Robbed!

9 Dec

“We going to kill you mother**ker! You heard about the tourists that been killed in Dar Es Salam, that’s what we do, we kill tourist mother**kers like you. Now don’t try anything stupid”

I try to have a WWJD moment. “What would James Bond do?” I ask myself, my mind fails me and just keeps flashing up the same thought like a Las Vegas neon sign, you’ve cocked up this time Hap.

I draw on my last 9 years of travel experience and weigh up my situation. I’m in a locked car with tinted windows in the middle of an African ghetto with three gangsters. The one in the back seat with me is shouting they are going to kill me. To make matters worse I have with me basically everything of value that I own, including my passport and last remaining credit card. I come to the conclusion that my mind is right, you’ve cocked up this time Hap.

Ahhhh, and my time in Dar Es Salam had started so well.

After climbing Mt Kilimanjaro the world’s highest free standing mountain and celebrating my 30th birthday on the 11/11/11 I had made my way to Tanzania’s capital. Having spent the past months cycling through southern Africa it was the first time I had been on the eastern coast of Africa. I wanted to have a sun set beer by the Indian Ocean and celebrate. I wanted to reflect on having achieved my working the world goal.

Since I had no map or guide book I had found myself wandering aimlessly through the hustle and bustle of the Arabic influenced streets of Dar Es Salam in search of the water that I knew was close. I approached a young guy walking up to an ATM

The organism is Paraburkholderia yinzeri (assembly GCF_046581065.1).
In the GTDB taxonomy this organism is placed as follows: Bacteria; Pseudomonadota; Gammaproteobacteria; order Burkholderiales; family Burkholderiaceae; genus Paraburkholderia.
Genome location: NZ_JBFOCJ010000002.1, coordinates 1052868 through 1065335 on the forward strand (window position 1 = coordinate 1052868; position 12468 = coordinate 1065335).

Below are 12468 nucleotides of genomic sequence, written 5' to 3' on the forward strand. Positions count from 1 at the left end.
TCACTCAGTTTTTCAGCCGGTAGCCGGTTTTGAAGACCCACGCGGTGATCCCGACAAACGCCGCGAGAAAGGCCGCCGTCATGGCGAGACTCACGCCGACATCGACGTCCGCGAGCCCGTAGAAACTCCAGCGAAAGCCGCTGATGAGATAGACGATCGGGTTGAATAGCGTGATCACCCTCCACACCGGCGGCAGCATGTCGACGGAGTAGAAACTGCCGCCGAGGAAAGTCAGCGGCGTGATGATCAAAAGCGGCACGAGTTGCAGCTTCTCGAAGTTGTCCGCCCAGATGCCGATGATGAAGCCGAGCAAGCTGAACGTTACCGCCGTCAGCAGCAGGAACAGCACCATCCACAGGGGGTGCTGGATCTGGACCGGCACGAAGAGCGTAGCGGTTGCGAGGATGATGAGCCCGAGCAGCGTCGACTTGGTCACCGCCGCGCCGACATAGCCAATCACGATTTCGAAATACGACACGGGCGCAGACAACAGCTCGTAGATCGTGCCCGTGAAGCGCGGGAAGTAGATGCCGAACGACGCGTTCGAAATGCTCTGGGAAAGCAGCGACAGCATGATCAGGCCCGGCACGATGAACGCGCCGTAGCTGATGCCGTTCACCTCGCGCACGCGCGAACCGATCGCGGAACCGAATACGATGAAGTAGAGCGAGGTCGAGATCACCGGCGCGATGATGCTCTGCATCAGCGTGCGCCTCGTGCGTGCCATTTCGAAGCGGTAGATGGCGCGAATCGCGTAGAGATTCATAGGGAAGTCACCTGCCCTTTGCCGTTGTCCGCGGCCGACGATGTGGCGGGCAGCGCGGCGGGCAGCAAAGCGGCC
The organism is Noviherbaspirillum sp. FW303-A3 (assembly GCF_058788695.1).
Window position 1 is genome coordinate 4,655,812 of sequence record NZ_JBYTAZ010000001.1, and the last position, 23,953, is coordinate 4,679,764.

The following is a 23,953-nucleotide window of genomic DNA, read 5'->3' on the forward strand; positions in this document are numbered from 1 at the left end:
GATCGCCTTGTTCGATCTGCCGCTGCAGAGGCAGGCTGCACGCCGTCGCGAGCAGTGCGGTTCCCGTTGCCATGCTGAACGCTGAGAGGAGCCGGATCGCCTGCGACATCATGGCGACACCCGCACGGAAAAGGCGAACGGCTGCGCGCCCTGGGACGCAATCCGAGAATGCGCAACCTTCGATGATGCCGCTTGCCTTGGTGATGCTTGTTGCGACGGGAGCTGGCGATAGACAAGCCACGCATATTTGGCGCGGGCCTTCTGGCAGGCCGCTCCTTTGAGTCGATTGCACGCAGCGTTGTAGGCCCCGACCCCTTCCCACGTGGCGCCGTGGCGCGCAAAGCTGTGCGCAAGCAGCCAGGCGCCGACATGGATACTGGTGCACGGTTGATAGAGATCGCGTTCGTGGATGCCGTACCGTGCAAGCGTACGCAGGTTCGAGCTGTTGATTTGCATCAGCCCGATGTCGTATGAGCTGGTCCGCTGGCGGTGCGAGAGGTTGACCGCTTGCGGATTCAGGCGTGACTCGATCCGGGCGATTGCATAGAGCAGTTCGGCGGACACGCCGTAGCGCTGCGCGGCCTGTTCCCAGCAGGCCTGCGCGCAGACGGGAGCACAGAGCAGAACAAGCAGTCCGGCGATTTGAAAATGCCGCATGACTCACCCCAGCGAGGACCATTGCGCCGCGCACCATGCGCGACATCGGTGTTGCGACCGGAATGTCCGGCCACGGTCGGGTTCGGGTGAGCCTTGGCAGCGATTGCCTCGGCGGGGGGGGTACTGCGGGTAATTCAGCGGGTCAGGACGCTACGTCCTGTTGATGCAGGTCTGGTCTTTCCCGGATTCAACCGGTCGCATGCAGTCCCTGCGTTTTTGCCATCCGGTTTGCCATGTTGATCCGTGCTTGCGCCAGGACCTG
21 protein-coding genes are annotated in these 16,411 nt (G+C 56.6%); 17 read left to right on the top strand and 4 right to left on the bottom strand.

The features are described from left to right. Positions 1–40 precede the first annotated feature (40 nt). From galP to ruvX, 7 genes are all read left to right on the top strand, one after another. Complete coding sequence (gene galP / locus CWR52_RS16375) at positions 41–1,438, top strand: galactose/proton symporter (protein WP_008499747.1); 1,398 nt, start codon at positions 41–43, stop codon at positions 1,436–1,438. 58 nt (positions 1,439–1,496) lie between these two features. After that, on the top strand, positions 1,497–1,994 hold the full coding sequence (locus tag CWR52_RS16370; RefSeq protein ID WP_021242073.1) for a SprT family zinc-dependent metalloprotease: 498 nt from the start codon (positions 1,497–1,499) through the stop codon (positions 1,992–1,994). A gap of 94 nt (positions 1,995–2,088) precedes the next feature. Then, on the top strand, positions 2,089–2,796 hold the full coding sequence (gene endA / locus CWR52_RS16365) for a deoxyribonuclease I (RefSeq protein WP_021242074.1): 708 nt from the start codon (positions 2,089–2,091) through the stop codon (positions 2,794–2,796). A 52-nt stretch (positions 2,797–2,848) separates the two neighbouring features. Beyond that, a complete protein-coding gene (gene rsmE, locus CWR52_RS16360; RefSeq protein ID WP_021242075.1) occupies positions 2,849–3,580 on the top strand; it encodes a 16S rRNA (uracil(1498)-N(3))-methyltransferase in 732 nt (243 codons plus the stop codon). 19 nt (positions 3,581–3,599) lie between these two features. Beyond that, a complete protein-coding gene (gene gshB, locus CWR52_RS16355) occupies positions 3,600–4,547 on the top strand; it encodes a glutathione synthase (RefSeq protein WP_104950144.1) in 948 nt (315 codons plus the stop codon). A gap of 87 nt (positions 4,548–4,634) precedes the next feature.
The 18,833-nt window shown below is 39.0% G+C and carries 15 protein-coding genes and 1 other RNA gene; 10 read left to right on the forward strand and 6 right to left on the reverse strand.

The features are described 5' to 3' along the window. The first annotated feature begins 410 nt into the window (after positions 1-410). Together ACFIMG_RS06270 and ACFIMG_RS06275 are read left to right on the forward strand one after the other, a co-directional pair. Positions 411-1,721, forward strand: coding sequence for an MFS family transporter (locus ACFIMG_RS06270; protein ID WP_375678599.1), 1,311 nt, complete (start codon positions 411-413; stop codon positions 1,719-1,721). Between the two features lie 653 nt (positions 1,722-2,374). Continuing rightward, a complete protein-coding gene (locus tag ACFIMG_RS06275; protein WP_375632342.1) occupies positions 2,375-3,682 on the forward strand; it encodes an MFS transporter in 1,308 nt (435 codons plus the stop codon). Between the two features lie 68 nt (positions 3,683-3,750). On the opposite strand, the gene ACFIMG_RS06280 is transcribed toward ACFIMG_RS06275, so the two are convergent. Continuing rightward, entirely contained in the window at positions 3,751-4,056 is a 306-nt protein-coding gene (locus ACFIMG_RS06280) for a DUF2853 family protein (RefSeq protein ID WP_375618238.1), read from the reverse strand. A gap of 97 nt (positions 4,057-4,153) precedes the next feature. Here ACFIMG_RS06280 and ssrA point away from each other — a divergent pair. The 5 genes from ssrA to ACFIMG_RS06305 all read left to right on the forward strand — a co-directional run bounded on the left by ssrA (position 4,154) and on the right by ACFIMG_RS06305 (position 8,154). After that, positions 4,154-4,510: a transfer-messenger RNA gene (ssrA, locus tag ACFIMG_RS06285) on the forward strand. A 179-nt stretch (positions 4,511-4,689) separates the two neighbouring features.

“Hi mate, where’s the ocean?”

“I’ll take you there, just let me go to the ATM” he replies as he runs to the bank.

As per usual in Africa, there was a power cut and the ATM wasn’t working. He comes back and tells me to jump on the back of his motorbike as the beach is out of town. It goes through my mind that this is probably a bad idea since I’ve only known this guy for 10 seconds, but my travel mantra goes through my mind “you lose much by fearing to attempt”. Although this was the same mantra that found me in a Korean brothel when I was looking for a bath house and had seen me sitting in a dug out canoe with Africa’s most dangerous animal the Hippo coming towards me, I jumped on anyway.

His motorbike I noticed was not the usual Chinese produced motorbike that resembled a two wheel motorised Christmas tree with the imitation chrome bars and lights that seem to serve on other purpose except making it look like a Christmas tree. I knew he must have had money as his bike looked sporty, built for speed. My thoughts were confirmed as he accelerated and swerved onto the wrong side of the road to avoid the peak hour traffic that was bumper to bumper as everybody headed out of the city after work. Maybe I should have considered how he came to have money to afford an expensive motorbike. I didn’t.

I relaxed into the back of the seat taking in the beeping of horns, oncoming cars, the blur of lights and the glow of the setting sun whilst the wind swept through the 6 months matted bird nest that was my hair. I had only expected to be dropped off at the port that I thought was close, but now we were on the open road headed out of the city centre where I was staying. I thought to myself this is what travel is about, I go in search of some crappy polluted harbour water to have a sunset beer and now I’m on the back of this complete strangers motorbike weaving through rush hour traffic on my way to the ocean ……………hang on, where the hell are we going?